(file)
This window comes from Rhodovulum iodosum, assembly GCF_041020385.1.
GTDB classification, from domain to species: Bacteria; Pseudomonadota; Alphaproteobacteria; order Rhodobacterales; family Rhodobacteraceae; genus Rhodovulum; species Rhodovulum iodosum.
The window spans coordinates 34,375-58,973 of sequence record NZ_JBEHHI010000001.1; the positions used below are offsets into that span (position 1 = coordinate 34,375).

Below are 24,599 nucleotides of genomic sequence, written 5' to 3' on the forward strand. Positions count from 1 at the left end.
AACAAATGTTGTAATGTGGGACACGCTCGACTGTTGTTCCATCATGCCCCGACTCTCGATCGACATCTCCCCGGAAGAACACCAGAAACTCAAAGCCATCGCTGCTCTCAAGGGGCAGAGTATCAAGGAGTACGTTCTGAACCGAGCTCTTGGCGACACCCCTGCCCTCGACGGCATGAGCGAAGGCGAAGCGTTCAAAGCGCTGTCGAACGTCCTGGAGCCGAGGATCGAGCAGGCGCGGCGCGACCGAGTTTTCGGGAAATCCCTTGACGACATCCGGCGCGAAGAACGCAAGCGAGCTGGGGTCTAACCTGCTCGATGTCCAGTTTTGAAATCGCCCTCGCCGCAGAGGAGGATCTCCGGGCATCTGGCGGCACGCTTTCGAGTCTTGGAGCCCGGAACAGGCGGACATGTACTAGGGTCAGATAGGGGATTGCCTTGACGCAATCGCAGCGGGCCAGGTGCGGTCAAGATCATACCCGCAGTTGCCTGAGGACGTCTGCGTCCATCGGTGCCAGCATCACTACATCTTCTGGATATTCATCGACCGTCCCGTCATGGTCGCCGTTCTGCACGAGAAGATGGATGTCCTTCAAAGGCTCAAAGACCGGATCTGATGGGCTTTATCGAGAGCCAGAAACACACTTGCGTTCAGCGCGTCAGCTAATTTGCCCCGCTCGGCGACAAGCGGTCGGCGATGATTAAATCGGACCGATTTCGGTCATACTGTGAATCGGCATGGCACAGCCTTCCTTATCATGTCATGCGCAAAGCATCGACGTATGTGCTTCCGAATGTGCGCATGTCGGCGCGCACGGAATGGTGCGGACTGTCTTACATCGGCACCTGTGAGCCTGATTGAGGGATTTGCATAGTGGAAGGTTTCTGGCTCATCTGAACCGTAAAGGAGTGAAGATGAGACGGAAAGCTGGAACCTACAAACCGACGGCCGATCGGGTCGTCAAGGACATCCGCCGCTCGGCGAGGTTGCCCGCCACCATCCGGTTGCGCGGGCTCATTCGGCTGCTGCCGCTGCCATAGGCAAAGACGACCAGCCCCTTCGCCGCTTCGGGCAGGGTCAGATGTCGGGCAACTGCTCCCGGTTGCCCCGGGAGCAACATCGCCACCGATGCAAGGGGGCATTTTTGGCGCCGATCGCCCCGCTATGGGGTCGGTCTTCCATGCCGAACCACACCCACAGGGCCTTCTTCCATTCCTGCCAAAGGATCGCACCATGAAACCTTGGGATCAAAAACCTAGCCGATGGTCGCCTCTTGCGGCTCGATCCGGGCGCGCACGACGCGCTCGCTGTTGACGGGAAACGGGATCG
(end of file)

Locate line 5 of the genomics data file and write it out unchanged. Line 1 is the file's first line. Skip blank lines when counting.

AACAAATGTTGTAATGTGGGACACGCTCGACTGTTGTTCCATCATGCCCCGACTCTCGATCGACATCTCCCCGGAAGAACACCAGAAACTCAAAGCCATCGCTGCTCTCAAGGGGCAGAGTATCAAGGAGTACGTTCTGAACCGAGCTCTTGGCGACACCCCTGCCCTCGACGGCATGAGCGAAGGCGAAGCGTTCAAAGCGCTGTCGAACGTCCTGGAGCCGAGGATCGAGCAGGCGCGGCGCGACCGAGTTTTCGGGAAATCCCTTGACGACATCCGGCGCGAAGAACGCAAGCGAGCTGGGGTCTAACCTGCTCGATGTCCAGTTTTGAAATCGCCCTCGCCGCAGAGGAGGATCTCCGGGCATCTGGCGGCACGCTTTCGAGTCTTGGAGCCCGGAACAGGCGGACATGTACTAGGGTCAGATAGGGGATTGCCTTGACGCAATCGCAGCGGGCCAGGTGCGGTCAAGATCATACCCGCAGTTGCCTGAGGACGTCTGCGTCCATCGGTGCCAGCATCACTACATCTTCTGGATATTCATCGACCGTCCCGTCATGGTCGCCGTTCTGCACGAGAAGATGGATGTCCTTCAAAGGCTCAAAGACCGGATCTGATGGGCTTTATCGAGAGCCAGAAACACACTTGCGTTCAGCGCGTCAGCTAATTTGCCCCGCTCGGCGACAAGCGGTCGGCGATGATTAAATCGGACCGATTTCGGTCATACTGTGAATCGGCATGGCACAGCCTTCCTTATCATGTCATGCGCAAAGCATCGACGTATGTGCTTCCGAATGTGCGCATGTCGGCGCGCACGGAATGGTGCGGACTGTCTTACATCGGCACCTGTGAGCCTGATTGAGGGATTTGCATAGTGGAAGGTTTCTGGCTCATCTGAACCGTAAAGGAGTGAAGATGAGACGGAAAGCTGGAACCTACAAACCGACGGCCGATCGGGTCGTCAAGGACATCCGCCGCTCGGCGAGGTTGCCCGCCACCATCCGGTTGCGCGGGCTCATTCGGCTGCTGCCGCTGCCATAGGCAAAGACGACCAGCCCCTTCGCCGCTTCGGGCAGGGTCAGATGTCGGGCAACTGCTCCCGGTTGCCCCGGGAGCAACATCGCCACCGATGCAAGGGGGCATTTTTGGCGCCGATCGCCCCGCTATGGGGTCGGTCTTCCATGCCGAACCACACCCACAGGGCCTTCTTCCATTCCTGCCAAAGGATCGCACCATGAAACCTTGGGATCAAAAACCTAGCCGATGGTCGCCTCTTGCGGCTCGATCCGGGCGCGCACGACGCGCTCGCTGTTGACGGGAAACGGGATCG